Antonie van Leeuwenhoek

, Volume 35, Issue 1, pp 467–478 | Cite as

Preparation of extracts of culture liquids for gas-chromatographic determination of acidic fermentation products

  • H. W. Doelle
  • G. J. Manderson


An extraction method coupled with gas-chromatographic analysis has been devised for the determination of small amounts of C1-C7 branched and straight-chain saturated fatty acids as well as 18 mono-, di- and tricarboxylic acids and related compounds, the latter being analyzed either as their methylesters or as their trimethylsilyl-derivatives. Methods for extracting non-volatile acids or both volatile and non-volatile acids are described for large and small volumes of culture media. The proposed methods have been successfully applied to the determination of non-acidic fermentation products, known amounts of alcohols, and to volatile and non-volatile acids in bacterial fermentation solutions, namely a batch culture ofLactobacillus casei subsp.rhamnosus ATCC 7469. A carbon balance sheet of this organism's metabolic behaviour throughout growth is proposed.


Alcohol Extraction Method Small Volume Saturated Fatty Acid Culture Liquid 
These keywords were added by machine and not by the authors. This process is experimental and the keywords may be updated as the learning algorithm improves.


Unable to display preview. Download preview PDF.

Unable to display preview. Download preview PDF.


  1. Bachur, N. R. 1965. A method for detecting organic acids on thin-layer and paper chromatograms. - Anal. Biochem.13: 463–468.Google Scholar
  2. Doelle, H. W. 1966. Preparation of extracts of culture liquids for gas-chromatographic determination of non-acidic fermentation products. - Antonie van Leeuwenhoek32: 373–380.Google Scholar
  3. Doelle, H. W. 1969. Gas Chromatographic separation and determination of micro quantities of C1-C7 branched and straight-chain saturated fatty acids. - J. Chromatog.39: 398–406.Google Scholar
  4. Doelle, H. W. andManderson, G. J. 1969. A rapid quantitative determination method for lactic acid as fermentation endproduct. - J. Gen. Microbiol.Google Scholar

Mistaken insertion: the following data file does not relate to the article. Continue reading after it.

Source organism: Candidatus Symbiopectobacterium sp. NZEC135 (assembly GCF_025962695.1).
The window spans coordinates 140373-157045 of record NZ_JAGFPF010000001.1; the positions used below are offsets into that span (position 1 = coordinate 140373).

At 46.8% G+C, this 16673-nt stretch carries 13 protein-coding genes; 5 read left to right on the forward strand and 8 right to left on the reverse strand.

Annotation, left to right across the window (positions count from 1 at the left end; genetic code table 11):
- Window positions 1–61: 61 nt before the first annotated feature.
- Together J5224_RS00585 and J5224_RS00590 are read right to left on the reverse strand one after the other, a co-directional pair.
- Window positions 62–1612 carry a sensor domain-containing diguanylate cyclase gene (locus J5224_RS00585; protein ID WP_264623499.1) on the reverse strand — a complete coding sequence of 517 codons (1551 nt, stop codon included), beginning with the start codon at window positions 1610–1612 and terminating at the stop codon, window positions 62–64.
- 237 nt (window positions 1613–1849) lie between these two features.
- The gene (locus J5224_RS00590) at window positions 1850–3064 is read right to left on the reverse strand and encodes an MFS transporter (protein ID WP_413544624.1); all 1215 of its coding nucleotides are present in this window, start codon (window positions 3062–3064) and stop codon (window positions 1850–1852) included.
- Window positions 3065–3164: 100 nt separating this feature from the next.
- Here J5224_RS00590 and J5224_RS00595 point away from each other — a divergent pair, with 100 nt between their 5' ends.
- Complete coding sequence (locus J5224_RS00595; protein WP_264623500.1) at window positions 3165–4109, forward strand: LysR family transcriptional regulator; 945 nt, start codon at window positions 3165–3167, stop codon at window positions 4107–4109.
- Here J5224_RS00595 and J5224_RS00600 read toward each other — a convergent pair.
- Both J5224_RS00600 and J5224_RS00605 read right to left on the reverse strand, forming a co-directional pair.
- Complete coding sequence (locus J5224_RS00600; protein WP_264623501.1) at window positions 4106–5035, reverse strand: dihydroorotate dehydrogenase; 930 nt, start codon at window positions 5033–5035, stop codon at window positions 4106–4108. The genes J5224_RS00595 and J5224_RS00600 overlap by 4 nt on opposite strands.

5. Huggett, A. St. G. andNixon, D. A. 1957. Enzymic determination of blood glucose. - Biochem. J.66: 12P.Google Scholar
  6. Harmon, M. A. andDoelle, H. W. 1969. Gas Chromatographic separation and determination for microquantities of the esters of the tricarboxylic acid cycle acids and related compounds. - J. Chromatog.42: 157–169.Google Scholar
  7. James, A. T. 1960. Qualitative and quantitative determination of the fatty acids by gas-liquid chromatography. IV. Preparation of stationary phases,In D. Glick, [ed.]. Methods Biochem. Anal. Vol. 8. - Interscience Publ., New York.Google Scholar
  8. Neish, A. C. 1952. Analytical methods for bacterial fermentations, 2nd revision. - Nat. Res. Council of Canada Report No. 46-8-3.Google Scholar
  9. Report by the Taxonomic Subcommittee on lactob: cilli and closely related organisms (1968). Type strains ofLactobacillus species. - Ameri in Type Culture Collection, Rockville, Maryland, U.S.A.Google Scholar
  10. Skerman, V. B. D. 1967. A guide to the identification of the genera of bacteria, 2nd ed. - Williams and Wilkins, Baltimore, p. 247.Google Scholar
  11. Ting, I. P. andDugger, W. D., Jr. 1965. Separation and detection of organic acids on silica gel. - Analyt. Biochem.12: 571–578.Google Scholar

Copyright information

© Swets & Zeitlinger 1969

Authors and Affiliations

  • H. W. Doelle
    • 1
  • G. J. Manderson
    • 1
  1. 1.Department of MicrobiologyUniversity of Queensland, Medical SchoolBrisbaneAustralia

Personalised recommendations